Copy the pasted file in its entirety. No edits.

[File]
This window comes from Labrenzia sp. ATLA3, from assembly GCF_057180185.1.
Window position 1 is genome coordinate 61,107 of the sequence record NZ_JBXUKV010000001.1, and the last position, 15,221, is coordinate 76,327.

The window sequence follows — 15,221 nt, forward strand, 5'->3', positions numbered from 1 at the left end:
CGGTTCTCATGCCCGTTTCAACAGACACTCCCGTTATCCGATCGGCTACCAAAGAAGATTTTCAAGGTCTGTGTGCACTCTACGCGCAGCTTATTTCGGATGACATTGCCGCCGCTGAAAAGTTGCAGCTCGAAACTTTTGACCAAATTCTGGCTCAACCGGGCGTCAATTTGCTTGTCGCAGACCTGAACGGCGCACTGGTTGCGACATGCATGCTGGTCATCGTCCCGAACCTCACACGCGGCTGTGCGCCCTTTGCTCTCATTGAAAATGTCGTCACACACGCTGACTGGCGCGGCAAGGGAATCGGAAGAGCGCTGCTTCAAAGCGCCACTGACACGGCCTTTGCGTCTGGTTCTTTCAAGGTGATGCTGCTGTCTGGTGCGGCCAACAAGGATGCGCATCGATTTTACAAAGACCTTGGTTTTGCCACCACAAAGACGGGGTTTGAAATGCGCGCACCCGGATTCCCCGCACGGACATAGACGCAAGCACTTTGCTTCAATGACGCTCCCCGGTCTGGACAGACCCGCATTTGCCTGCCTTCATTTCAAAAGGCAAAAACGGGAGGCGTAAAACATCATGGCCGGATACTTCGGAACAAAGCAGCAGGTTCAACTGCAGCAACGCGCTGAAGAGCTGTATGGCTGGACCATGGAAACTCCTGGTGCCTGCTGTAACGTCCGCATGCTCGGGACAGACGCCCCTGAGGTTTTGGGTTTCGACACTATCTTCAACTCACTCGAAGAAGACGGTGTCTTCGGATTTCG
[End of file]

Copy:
This window comes from Labrenzia sp. ATLA3, from assembly GCF_057180185.1.
Window position 1 is genome coordinate 61,107 of the sequence record NZ_JBXUKV010000001.1, and the last position, 15,221, is coordinate 76,327.

The window sequence follows — 15,221 nt, forward strand, 5'->3', positions numbered from 1 at the left end:
CGGTTCTCATGCCCGTTTCAACAGACACTCCCGTTATCCGATCGGCTACCAAAGAAGATTTTCAAGGTCTGTGTGCACTCTACGCGCAGCTTATTTCGGATGACATTGCCGCCGCTGAAAAGTTGCAGCTCGAAACTTTTGACCAAATTCTGGCTCAACCGGGCGTCAATTTGCTTGTCGCAGACCTGAACGGCGCACTGGTTGCGACATGCATGCTGGTCATCGTCCCGAACCTCACACGCGGCTGTGCGCCCTTTGCTCTCATTGAAAATGTCGTCACACACGCTGACTGGCGCGGCAAGGGAATCGGAAGAGCGCTGCTTCAAAGCGCCACTGACACGGCCTTTGCGTCTGGTTCTTTCAAGGTGATGCTGCTGTCTGGTGCGGCCAACAAGGATGCGCATCGATTTTACAAAGACCTTGGTTTTGCCACCACAAAGACGGGGTTTGAAATGCGCGCACCCGGATTCCCCGCACGGACATAGACGCAAGCACTTTGCTTCAATGACGCTCCCCGGTCTGGACAGACCCGCATTTGCCTGCCTTCATTTCAAAAGGCAAAAACGGGAGGCGTAAAACATCATGGCCGGATACTTCGGAACAAAGCAGCAGGTTCAACTGCAGCAACGCGCTGAAGAGCTGTATGGCTGGACCATGGAAACTCCTGGTGCCTGCTGTAACGTCCGCATGCTCGGGACAGACGCCCCTGAGGTTTTGGGTTTCGACACTATCTTCAACTCACTCGAAGAAGACGGTGTCTTCGGATTTCG